Millman says he couldn't have done more

Roger Federer said he apologised to John Millman for edging their thrilling Australian Open clash.
Roger Federer said he apologised to John Millman for edging their thrilling Australian Open clash.

A shattered John Millman says he gave it his all as he fell heart-breakingly short of an Australian Open boilover against Roger Federer.

Millman and six-time champion Federer went toe-to-toe on Rod Laver Arena for more than four hours on Friday night with the Swiss maestro finally nailing a 4-6 7-6 (7-2) 6-4 4-6 7-6 (10-8) win.

The Queensland veteran had the world No.3 on the ropes - up 8-4 in the first super tiebreak to be played on the Open's main venue - but Federer reeled off six straight points to secure the victory.

And afterwards Federer revealed he apologised to 30-year-old Millman after coming through their epic encounter.

"I mumbled something to him at the net just saying, 'I have so much respect for you, and it's such a pity, I'm so sorry, but well played' because I really feel that way for John," the third seed said.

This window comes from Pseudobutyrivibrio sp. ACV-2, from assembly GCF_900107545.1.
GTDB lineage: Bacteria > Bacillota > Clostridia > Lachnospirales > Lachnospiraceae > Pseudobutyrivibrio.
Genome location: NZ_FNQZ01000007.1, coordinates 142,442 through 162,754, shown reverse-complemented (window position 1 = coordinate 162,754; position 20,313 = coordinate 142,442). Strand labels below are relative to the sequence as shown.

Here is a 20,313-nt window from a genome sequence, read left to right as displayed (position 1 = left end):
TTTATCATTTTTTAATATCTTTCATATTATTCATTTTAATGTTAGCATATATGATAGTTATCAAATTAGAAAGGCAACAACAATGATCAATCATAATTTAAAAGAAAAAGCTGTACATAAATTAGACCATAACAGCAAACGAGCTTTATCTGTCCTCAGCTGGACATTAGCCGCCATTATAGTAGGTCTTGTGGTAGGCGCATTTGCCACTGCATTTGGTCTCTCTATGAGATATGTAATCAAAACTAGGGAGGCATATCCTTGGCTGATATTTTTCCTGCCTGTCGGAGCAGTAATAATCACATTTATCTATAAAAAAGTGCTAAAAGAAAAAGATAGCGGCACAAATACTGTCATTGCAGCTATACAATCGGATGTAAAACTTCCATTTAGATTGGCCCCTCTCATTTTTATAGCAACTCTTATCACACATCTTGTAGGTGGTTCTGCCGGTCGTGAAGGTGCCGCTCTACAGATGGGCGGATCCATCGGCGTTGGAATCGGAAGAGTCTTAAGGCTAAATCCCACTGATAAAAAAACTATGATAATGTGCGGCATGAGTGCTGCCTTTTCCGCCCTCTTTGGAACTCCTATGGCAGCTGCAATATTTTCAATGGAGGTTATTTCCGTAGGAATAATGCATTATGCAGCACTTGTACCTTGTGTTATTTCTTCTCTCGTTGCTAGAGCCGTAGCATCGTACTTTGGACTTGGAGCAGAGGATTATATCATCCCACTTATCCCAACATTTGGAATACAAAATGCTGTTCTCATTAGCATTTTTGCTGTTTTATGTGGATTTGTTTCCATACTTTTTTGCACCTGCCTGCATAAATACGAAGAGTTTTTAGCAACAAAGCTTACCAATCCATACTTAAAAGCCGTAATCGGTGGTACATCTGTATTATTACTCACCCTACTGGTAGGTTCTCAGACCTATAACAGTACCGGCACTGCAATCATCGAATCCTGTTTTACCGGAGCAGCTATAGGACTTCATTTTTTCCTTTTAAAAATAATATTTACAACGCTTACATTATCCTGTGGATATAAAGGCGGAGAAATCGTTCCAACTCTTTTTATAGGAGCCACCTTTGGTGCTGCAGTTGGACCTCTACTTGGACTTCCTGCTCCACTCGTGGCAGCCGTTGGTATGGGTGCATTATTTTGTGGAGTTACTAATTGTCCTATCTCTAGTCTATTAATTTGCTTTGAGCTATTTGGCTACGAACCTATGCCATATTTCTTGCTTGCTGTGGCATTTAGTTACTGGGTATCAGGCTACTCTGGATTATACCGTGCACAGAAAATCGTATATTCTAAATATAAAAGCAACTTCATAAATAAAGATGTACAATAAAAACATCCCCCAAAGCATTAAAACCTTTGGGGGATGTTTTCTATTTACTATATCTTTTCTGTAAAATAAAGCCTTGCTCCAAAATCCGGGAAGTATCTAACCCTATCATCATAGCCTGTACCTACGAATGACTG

The only Australian this century to have topped Federer at a grand slam, Millman was looking to repeat his unlikely four-set fourth-round 2018 US Open win over the 20-times major champion.

"Yeah, I'm disappointed - I left it all out there and I didn't win," world No.47 Millman said.

"I'd probably rather lose it like 10-5 or something.

"Obviously would have been great to have served an ace and have a few matchies and put it to bed but it didn't happen.

"You know, s***, I played some all right tennis to get to that stage."

Millman denied he choked, given his big tiebreak lead, and said he continued to go for his shots.

"Roger made it tough - that's what the best players do," he said.

"We had 10 to 15 ball exchanges when I had my service points.

"I'll have to go back and watch it but if you engaged in 10-20 ball exchanges, you ticked a few boxes, you know.

"It's not as if it was double faults or first-ball errors - I went after it.

"I think when you understand tennis and stuff, I don't think there was a whole lot wrong."

A relieved Federer, 38, added: "He's just so, so tough from the baseline.

"The way he hits it makes me unsure if I should pull the trigger or I shouldn't - is it there to be hit or not?

"I think the biggest problem for me was just ...finding the ways to unlock him. That's his credit. He's a great player."

Australian Associated Press